There are seven functional parts of speech: nouns, verbs, adjectives, adverbs, pronouns, conjunctions, and prepositions. There is also by some reckoning an eighth part of speech, interjections. Interjections are like asides or commentaries that are really not part of the actual grammar of a sentence. For example, well and dang in the following sentences are interjections:

Well, I don’t know what to tell you.
Dang, I burned my fingers on that pan!

Because interjections, by definition, play no grammatical role in a sentence, we will ignore them from this point onward and concentrate on the remaining seven functional parts of speech.


The word noun comes from a Latin word that means “name.” Accordingly, nouns are often defined by their naming ability: a noun is a word used to name a person, a place, a thing, or an idea.

There are two types of nouns, proper nouns and common nouns. Proper nouns are the names of specific individuals or entities, while common nouns are the names of generic categories. Proper nouns are normally capitalized. (See Chapter 15 for a treatment of the sometimes confusing and arbitrary conventions for capitalizing proper nouns.)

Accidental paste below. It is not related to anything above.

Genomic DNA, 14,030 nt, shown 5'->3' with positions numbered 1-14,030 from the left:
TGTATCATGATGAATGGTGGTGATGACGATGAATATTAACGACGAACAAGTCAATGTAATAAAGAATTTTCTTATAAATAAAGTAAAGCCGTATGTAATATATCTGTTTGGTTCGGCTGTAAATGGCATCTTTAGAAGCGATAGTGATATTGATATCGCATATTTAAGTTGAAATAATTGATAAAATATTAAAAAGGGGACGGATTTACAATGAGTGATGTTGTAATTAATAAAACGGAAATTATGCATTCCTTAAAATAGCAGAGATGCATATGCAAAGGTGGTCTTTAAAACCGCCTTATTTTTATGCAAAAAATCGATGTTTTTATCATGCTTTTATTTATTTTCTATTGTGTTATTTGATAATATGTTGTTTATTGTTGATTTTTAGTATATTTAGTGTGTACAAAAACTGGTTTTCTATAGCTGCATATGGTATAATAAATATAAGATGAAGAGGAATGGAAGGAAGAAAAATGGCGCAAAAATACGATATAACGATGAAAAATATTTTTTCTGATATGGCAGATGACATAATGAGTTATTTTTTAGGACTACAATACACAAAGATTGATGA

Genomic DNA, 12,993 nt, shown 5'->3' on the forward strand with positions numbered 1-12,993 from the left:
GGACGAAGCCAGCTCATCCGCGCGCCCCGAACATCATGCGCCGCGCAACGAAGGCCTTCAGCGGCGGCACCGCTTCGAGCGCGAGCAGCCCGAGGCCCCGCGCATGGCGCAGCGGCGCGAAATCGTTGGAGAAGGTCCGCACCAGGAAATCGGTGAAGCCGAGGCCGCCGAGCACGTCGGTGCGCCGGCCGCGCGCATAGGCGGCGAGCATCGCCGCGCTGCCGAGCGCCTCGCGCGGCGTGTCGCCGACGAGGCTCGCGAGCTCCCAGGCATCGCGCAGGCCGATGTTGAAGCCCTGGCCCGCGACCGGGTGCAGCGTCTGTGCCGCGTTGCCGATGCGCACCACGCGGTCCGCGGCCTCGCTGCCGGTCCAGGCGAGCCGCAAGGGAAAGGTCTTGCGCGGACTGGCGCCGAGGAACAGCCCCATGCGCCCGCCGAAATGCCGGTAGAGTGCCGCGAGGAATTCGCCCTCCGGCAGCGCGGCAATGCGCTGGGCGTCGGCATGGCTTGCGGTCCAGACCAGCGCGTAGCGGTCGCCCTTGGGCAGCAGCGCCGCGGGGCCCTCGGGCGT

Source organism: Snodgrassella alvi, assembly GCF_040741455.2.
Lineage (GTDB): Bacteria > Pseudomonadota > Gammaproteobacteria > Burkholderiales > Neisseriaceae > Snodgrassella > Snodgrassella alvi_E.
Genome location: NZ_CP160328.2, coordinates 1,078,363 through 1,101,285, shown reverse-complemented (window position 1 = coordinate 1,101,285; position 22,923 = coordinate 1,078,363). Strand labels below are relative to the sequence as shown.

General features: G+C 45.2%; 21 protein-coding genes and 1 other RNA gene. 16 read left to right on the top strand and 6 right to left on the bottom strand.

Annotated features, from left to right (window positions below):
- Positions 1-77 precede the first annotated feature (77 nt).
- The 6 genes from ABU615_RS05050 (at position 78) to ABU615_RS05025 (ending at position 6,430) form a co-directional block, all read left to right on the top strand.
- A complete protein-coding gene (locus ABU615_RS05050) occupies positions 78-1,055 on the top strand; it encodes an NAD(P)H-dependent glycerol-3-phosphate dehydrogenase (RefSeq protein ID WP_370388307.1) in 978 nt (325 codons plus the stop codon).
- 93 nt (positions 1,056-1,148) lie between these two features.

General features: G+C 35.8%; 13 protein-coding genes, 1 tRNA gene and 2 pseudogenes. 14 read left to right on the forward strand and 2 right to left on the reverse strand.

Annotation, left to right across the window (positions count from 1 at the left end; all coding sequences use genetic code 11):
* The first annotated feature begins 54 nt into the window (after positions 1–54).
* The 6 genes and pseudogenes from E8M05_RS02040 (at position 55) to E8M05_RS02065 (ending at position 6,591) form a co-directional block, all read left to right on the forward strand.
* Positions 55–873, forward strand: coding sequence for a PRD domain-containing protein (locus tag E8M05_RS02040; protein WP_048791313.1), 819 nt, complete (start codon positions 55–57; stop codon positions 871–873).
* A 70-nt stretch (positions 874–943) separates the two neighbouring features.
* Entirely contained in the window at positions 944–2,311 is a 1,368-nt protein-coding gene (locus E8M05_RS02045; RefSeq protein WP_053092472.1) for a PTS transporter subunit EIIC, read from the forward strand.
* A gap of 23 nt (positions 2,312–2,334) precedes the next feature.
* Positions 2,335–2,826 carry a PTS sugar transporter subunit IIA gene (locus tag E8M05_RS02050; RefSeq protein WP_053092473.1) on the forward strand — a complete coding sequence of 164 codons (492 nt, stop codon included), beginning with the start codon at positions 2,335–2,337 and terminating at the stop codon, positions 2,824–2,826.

Here are some examples of roughly corresponding proper and common nouns:


Defining a noun as a “name” seems quite natural for proper nouns. However, the definition of noun as a “name” does not work as well for common nouns. It is not that common nouns are not names; they are. The problem is that the concept of “name” is so broad that it is easy to extend “name” to parts of speech that are not nouns. For example, jump is the “name” of an action and blue is the “name” of a color, but in the following sentences, jump is a verb and blue is an adjective:

The children tried to jump over the ditch.
The new dishes are blue.

Another way to identify common nouns is by taking advantage of a unique property of how they are used. Only common nouns are commonly and routinely modified by adjectives. Thus, if a word can be readily modified by an adjective, then that word must be a common noun. A particularly convenient adjective to use as a test word is the.

The the Test for Common Nouns

If the can be put immediately in front of a word and the result makes sense, then that word is a noun.